1. Keep calm and collected: Children with autism are prone to attacks of sensory overload, which can occur when too much excitement is happening at one time. To prevent these attacks, try to reduce the sense of urgency or tenseness that occurs when evacuating due to floods or power outages by maintaining a feeling of control. Make the emergency seem like less of an emergency. Try to answer any questions asked by the child in a relaxed manner, even if they are questions that have been asked before. When an autistic child is stressed, she may be calmed by the repetition of certain questions.

2. Keep the child informed: As the child’s routine has been disrupted, he or she will be scrambling to quickly form a new one. Explain to the child why it is necessary to leave the house or why he or she cannot stick to his or her routine. This significantly reduces the anxiety that comes with such a situation. Provide details and updates as they become available. If evacuation is necessary, help the child plan by giving him any details about the evacuation site so that he can form a picture in his head. If you are able to, evacuate to a location that the child finds familiar, such as a certain hotel or a relative’s house.

3. Be aware of sensory issues: Extended power outages can be very difficult for children with autism spectrum disorders as many face hypersensitivity to light contrast. When night begins to fall, hypersensitive children may face trouble seeing due to a decreased ability to adjust to light changes. This low vision level can be dangerous as it greatly affects the child’s depth perception and his or her ability to put his or her body into surrounding space. At this point the child will be very susceptible to tripping and stumbling over furniture. Giving an extra-bright flashlight to the child can be helpful, and clearing a wide path throughout the home can prevent injuries.

If you are traveling away from home, be sure to pack a pillow and blanket that are familiar to the child, as they may find those at hotels or other sites to be itchy or aggravating. Attach headphones to any electronic devices to block out hectic background noise, and ensure access to familiar snacks for picky or special-needs eaters.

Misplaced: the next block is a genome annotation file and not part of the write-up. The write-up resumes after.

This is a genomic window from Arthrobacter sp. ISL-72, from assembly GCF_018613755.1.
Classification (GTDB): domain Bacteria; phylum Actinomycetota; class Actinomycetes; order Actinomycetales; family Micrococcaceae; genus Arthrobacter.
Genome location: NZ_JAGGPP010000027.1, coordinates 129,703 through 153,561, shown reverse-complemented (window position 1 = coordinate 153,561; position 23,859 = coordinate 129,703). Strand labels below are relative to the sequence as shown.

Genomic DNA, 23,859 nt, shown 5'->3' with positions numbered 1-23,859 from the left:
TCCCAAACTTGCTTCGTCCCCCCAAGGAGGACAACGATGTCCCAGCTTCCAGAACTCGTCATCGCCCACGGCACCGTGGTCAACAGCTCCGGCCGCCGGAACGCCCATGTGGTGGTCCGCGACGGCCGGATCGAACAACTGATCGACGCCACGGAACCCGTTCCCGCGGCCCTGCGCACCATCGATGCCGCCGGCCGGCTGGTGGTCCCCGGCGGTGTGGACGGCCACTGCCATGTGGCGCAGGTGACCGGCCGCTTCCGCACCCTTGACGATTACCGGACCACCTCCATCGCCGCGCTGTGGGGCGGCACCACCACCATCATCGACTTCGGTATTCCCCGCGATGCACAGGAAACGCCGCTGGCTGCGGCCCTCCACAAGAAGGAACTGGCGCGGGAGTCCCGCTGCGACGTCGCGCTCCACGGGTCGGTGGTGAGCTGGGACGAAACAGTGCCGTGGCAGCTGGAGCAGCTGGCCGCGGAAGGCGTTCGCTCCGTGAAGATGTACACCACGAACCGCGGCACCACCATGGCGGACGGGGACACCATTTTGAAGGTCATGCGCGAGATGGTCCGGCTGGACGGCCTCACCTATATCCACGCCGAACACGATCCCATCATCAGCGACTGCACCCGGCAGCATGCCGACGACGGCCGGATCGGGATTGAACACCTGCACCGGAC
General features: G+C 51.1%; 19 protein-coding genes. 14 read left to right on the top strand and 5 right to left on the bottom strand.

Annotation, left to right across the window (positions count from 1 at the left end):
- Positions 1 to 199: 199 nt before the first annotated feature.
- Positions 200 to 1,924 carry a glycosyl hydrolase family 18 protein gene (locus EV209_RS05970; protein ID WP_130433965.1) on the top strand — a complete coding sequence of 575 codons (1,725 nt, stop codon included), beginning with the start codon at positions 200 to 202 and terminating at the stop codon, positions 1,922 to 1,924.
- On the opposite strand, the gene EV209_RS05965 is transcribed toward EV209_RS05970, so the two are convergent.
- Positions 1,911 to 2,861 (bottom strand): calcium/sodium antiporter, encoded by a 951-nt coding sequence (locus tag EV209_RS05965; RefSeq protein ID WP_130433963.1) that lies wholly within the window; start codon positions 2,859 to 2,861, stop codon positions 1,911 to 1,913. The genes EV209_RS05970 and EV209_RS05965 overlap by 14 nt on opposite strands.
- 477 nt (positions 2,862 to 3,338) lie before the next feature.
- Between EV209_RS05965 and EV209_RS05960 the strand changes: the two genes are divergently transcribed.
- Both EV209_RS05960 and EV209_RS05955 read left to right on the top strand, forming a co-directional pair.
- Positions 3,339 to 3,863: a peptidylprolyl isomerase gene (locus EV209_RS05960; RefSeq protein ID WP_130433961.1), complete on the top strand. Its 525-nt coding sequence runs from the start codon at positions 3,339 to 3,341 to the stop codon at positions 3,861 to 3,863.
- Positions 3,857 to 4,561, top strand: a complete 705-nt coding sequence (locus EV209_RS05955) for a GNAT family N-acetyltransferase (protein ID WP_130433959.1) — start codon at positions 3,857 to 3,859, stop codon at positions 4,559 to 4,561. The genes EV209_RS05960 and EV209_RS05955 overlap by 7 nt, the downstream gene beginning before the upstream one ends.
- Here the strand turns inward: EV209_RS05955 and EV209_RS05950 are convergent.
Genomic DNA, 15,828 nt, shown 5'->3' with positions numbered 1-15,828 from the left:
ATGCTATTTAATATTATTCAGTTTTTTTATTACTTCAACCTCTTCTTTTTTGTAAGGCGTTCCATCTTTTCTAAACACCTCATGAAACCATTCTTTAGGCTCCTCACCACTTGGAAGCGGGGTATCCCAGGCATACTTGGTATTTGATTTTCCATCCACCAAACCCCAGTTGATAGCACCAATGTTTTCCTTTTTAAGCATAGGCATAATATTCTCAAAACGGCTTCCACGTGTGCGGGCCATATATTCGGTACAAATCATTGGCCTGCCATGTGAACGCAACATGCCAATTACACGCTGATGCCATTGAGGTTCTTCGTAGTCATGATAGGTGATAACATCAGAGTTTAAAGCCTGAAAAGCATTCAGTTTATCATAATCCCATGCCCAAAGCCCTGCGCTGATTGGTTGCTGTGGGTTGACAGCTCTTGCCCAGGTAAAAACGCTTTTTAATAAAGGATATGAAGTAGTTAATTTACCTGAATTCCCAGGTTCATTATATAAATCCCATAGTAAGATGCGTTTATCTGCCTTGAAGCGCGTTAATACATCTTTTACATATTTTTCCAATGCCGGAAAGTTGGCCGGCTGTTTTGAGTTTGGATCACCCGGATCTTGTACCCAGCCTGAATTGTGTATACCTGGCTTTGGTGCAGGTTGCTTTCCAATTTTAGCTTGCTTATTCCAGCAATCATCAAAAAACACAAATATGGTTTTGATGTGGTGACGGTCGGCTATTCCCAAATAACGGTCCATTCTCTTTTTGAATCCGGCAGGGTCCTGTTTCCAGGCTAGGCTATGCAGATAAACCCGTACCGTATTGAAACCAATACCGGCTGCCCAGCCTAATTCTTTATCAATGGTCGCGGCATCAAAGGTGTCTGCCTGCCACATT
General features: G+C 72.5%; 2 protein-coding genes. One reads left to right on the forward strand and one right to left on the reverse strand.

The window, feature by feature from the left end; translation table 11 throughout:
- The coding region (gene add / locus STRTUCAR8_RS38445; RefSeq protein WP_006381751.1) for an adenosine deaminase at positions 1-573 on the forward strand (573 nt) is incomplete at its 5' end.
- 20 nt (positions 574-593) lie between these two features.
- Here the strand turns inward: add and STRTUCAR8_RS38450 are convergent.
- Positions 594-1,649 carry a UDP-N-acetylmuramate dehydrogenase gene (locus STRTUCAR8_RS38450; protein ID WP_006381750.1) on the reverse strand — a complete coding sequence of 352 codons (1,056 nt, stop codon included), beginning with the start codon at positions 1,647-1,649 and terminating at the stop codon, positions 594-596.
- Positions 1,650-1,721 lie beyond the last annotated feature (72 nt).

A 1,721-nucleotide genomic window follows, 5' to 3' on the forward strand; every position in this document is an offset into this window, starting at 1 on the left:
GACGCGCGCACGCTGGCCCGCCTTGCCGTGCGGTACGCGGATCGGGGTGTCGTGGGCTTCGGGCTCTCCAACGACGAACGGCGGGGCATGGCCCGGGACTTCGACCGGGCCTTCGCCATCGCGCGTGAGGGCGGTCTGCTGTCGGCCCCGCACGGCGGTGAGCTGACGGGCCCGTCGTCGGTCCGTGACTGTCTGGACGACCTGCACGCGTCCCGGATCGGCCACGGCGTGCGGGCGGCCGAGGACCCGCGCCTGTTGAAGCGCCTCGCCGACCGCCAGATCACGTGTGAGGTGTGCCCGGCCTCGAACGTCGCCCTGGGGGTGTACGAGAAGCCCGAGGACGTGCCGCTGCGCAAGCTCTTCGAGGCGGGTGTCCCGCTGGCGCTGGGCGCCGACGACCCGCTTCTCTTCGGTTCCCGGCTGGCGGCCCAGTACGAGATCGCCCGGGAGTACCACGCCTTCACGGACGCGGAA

4. Keep the child entertained: Occupy the child with familiar activities such as hand-held video games, books, or movies played on a portable DVD player. This restores a sense of normalcy in the face of uncertainty and can prevent sensory overload in an evacuation situation. When planning for a storm, ensure means of providing these activities to the child. Find a DVD player that is powered by batteries rather than one that needs to be recharged. If this is not possible, make the storm interesting for the child. When conditions allow, take the child for a walk and show them how the storm affected your area. Draw for them the path of the hurricane and explain how the storm works.

Maintaining a sense of normalcy by keeping a child with autism calm will help to prevent any additional difficulties during a storm for both the child and those around him.

William Tell Overture–Clarinet Ensemble

I made this arrangement after galloping around my house for days having it stuck in my head. After I realized that the key of E major transposed to keys of F# and C# Major on my instruments, I took the creative liberty to raise my arrangement a half-step in order to avoid painful fingering combinations.
My arrangement is written for:
-Eb Soprano Clarinet
-4 Bb Soprano Clarinets
-Eb Alto Clarinet
-Bb Bass Clarinet
-Eb Contralto Clarinet

I own all of my clarinets, which include a Venus Eb Clarinet, Selmer Recital Bb (I also have a Selmer student model and a 1960’s Bundy), a Selmer (I think) Alto, a Kessler Custom Model Bass, and a Selmer intermediate level Contra.

Quick note about the score—Though all parts (except for Contra) are notated with the melodic rhythm in the score, I cut down all parts to the rhythm played by the contra. This was only because I had to multitrack eight parts and it would have been exceedingly difficult to synchronize all that double-tonguing. If you want to perform this live, I recommend playing the score as written.

Enjoy!

Here is the score: William Tell Overture Clarinet Ensemble Score

(If you would like individual parts or a different instrumentation or file type, please send me an e-mail at nicole.m.dangelo@gmail.com)